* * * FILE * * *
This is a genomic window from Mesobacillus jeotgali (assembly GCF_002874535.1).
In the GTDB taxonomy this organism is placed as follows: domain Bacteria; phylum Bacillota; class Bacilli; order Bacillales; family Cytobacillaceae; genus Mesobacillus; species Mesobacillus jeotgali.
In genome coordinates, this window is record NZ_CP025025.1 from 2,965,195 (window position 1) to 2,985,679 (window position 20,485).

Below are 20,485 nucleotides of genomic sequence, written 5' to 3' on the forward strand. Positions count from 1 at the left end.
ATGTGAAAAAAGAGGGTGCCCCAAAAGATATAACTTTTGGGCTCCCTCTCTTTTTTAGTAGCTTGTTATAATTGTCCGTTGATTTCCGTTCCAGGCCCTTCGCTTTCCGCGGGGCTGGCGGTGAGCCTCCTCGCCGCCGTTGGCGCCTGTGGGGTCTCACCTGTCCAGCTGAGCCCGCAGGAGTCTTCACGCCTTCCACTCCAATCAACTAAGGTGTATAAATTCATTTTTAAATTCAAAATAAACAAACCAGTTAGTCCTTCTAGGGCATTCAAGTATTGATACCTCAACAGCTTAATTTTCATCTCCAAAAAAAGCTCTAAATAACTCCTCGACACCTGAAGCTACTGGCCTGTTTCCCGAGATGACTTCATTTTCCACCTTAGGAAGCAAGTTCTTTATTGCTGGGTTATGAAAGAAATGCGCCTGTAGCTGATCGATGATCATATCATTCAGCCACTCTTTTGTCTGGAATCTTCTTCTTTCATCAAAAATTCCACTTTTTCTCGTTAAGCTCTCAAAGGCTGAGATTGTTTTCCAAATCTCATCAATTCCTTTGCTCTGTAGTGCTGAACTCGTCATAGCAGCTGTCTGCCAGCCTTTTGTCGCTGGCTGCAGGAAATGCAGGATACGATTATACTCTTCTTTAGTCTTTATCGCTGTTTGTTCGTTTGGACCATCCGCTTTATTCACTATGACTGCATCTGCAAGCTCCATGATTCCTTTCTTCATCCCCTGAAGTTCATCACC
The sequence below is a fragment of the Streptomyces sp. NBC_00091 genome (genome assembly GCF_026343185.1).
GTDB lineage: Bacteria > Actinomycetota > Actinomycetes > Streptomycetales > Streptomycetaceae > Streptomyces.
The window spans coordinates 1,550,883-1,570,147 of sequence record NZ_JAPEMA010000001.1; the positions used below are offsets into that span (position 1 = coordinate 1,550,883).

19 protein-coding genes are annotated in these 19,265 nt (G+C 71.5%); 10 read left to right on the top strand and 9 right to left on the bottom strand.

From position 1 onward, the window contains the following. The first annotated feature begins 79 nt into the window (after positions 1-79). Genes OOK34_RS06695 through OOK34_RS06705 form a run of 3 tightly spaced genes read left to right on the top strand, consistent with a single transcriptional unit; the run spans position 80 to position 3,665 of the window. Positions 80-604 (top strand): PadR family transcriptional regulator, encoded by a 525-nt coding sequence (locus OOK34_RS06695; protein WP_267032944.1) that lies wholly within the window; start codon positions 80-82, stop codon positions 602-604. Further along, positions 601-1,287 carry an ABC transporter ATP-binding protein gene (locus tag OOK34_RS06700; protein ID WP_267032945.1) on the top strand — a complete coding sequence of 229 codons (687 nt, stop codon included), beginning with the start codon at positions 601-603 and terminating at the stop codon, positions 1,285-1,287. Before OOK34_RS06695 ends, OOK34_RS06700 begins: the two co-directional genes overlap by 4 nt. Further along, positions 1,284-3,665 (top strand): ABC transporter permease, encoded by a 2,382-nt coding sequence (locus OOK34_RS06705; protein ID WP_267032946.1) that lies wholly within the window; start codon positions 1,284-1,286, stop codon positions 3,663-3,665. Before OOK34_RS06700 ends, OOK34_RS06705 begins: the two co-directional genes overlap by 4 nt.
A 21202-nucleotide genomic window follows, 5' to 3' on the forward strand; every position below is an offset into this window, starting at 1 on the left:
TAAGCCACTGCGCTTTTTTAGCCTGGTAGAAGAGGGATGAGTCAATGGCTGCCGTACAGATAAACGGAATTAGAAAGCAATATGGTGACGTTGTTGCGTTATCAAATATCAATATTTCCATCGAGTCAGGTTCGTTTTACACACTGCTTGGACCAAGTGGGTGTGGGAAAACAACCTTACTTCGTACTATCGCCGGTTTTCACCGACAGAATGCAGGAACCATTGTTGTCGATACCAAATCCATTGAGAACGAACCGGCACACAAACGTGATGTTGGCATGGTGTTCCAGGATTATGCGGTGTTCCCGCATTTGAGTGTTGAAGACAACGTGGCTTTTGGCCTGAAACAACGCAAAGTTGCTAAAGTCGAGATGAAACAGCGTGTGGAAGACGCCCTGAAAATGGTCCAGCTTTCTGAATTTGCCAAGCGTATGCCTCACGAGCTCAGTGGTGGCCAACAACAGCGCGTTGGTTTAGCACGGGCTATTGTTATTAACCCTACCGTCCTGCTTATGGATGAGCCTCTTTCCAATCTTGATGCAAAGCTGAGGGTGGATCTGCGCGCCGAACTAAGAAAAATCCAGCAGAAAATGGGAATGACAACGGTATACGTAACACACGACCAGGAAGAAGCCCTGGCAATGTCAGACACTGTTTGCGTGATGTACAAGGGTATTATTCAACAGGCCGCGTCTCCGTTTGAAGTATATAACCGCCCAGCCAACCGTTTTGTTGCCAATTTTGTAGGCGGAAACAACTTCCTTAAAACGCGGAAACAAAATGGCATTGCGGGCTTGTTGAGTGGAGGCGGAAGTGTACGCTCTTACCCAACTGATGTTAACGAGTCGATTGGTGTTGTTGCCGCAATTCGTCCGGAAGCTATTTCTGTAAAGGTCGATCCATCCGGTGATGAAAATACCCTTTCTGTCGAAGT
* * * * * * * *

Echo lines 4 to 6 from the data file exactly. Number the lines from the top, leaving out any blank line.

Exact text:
Below are 20,485 nucleotides of genomic sequence, written 5' to 3' on the forward strand. Positions count from 1 at the left end.
ATGTGAAAAAAGAGGGTGCCCCAAAAGATATAACTTTTGGGCTCCCTCTCTTTTTTAGTAGCTTGTTATAATTGTCCGTTGATTTCCGTTCCAGGCCCTTCGCTTTCCGCGGGGCTGGCGGTGAGCCTCCTCGCCGCCGTTGGCGCCTGTGGGGTCTCACCTGTCCAGCTGAGCCCGCAGGAGTCTTCACGCCTTCCACTCCAATCAACTAAGGTGTATAAATTCATTTTTAAATTCAAAATAAACAAACCAGTTAGTCCTTCTAGGGCATTCAAGTATTGATACCTCAACAGCTTAATTTTCATCTCCAAAAAAAGCTCTAAATAACTCCTCGACACCTGAAGCTACTGGCCTGTTTCCCGAGATGACTTCATTTTCCACCTTAGGAAGCAAGTTCTTTATTGCTGGGTTATGAAAGAAATGCGCCTGTAGCTGATCGATGATCATATCATTCAGCCACTCTTTTGTCTGGAATCTTCTTCTTTCATCAAAAATTCCACTTTTTCTCGTTAAGCTCTCAAAGGCTGAGATTGTTTTCCAAATCTCATCAATTCCTTTGCTCTGTAGTGCTGAACTCGTCATAGCAGCTGTCTGCCAGCCTTTTGTCGCTGGCTGCAGGAAATGCAGGATACGATTATACTCTTCTTTAGTCTTTATCGCTGTTTGTTCGTTTGGACCATCCGCTTTATTCACTATGACTGCATCTGCAAGCTCCATGATTCCTTTCTTCATCCCCTGAAGTTCATCACC
The sequence below is a fragment of the Streptomyces sp. NBC_00091 genome (genome assembly GCF_026343185.1).